[Editor's note: This is the third in a three-part series on The Next Economy. Part one is here: "Inside the 'Growthless, Jobless Recovery'"; part two is here: "Four Metrics for Gauging True Economic Recovery".]
We face a very unique confluence of circumstances. It may take us the better part of this decade to stabilize house prices and employ all who have lost jobs as well as new entrants. Bitter medicine, maybe, but it is better than scrambling up the flanks of a false hope only to crash again in less than five years.
There are some things we can do to expedite our recovery. We can focus our policies on increasing entrepreneurship, not on subsidies or tax cuts for established corporations. Almost all net new jobs in the U.S. between 1980 and 2005 were created by companies less than five years old. Many large public companies are owned primarily by institutional investors that want to maximize shareholder return, and minimize hiring. Start-ups are the engine to lead us out, not the Fortune 500.
If we see this as a decade-long recovery, which it will be, then spending on education and infrastructure starts to look a lot more attractive than promoting "stimulus," which is like throwing a snowball into Lake Erie and then checking to see if the water level rose. If infrastructure sounds a bit vague or overwhelming, here are two places to start.
Firstly, the American Society of Civil Engineers gave America's infrastructure an overall grade of "D" on their most recent report card. Let's not wait for an earthquake or flood to improve our grades. We should treat that report card like a Saturday to-do list and get going. Secondly: High. Speed. Trains. Moving goods and people around quickly, efficiently, and with minimal emissions is becoming a competitive advantage.
The U.S. has committed one fifteenth of the funding to high-speed rail that China has committed. To visualize what one to fifteen looks like, imagine that the height of Apple's glass cube in New York represents our funding for high-speed rail. China's bet is the Washington Monument. "That train is dead," claimed governor-elect John Kasich from Ohio in his first press conference this November. Post election, Ohio and Wisconsin are both rejecting millions in federal funding for high-speed rail.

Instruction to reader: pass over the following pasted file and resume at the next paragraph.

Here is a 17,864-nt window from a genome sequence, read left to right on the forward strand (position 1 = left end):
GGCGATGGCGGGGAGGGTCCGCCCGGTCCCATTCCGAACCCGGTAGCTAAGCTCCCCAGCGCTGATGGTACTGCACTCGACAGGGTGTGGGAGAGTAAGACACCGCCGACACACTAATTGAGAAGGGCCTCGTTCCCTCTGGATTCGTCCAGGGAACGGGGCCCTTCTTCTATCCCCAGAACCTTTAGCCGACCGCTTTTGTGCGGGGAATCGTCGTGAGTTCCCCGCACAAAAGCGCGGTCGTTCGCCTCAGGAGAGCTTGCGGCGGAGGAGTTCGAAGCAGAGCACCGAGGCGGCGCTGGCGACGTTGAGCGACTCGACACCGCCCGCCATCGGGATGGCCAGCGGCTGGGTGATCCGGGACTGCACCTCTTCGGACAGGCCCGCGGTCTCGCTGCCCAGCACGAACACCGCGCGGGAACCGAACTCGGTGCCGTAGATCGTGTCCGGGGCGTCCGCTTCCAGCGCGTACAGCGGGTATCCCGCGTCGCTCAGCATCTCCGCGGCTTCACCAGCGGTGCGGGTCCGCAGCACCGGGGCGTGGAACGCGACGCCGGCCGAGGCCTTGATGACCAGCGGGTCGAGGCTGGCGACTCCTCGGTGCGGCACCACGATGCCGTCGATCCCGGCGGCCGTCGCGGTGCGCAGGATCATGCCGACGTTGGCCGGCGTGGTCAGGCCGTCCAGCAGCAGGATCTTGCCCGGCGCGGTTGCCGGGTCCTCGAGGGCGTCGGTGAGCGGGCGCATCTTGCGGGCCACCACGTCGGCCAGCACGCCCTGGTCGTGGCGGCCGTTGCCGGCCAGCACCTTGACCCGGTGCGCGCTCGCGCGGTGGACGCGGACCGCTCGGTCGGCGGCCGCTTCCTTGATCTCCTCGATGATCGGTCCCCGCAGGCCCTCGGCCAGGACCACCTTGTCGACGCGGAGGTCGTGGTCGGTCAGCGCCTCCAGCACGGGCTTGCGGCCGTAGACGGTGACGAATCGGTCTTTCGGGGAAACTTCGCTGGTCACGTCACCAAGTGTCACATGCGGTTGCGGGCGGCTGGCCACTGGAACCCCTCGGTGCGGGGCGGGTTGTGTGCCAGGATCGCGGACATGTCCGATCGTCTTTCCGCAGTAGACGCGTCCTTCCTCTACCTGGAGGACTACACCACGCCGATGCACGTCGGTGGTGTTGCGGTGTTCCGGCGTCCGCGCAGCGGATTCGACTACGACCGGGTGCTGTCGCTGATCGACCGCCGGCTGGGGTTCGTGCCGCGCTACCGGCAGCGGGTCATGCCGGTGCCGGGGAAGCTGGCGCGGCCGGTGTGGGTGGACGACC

Human capital investment needs to be right alongside physical improvements. That means applying performance metrics to schools (see New York City" target=new> and training the next generation of Americans for technical and knowledge-based jobs that can't be readily shipped to low-cost providers.
Entrepreneurship and investment; infrastructure and education. These should be our four compass points for the next decade, and green is a catalyst for all of them. Green has been a great lens to create corporate value, through both operational cost savings and growth, for those companies who have committed to it. In successful companies green is not a niche, an add-on, or a separate function. It is way to innovate and evolve the business.
Similarly, sustainability at the national level should not be tucked away at the Department of Energy or in federal procurement guidelines; it should be a fundamentally new way to look at the provision of government services. We currently do not have a long-term growth strategy for the U.S., so let's look to sustainability to help define and drive America's next chapter.
The recession has had a devastating impact on many individuals, families, and communities. It "officially" ended 17 months ago, but it does not seem like it. We are indeed experiencing the "new normal". Acknowledging this, recognizing that it will take years to dig out, resetting expectations, and rethinking policies are reasonable steps forward.
Since "the new normal" already has negative connotations, I prefer "la nouvelle normale." Everything sounds better in French, and Europeans make thrift look good. In the Next Economy, maybe we will get the entire month of August off too.
The opinions in this series are the author's, and not of his employer.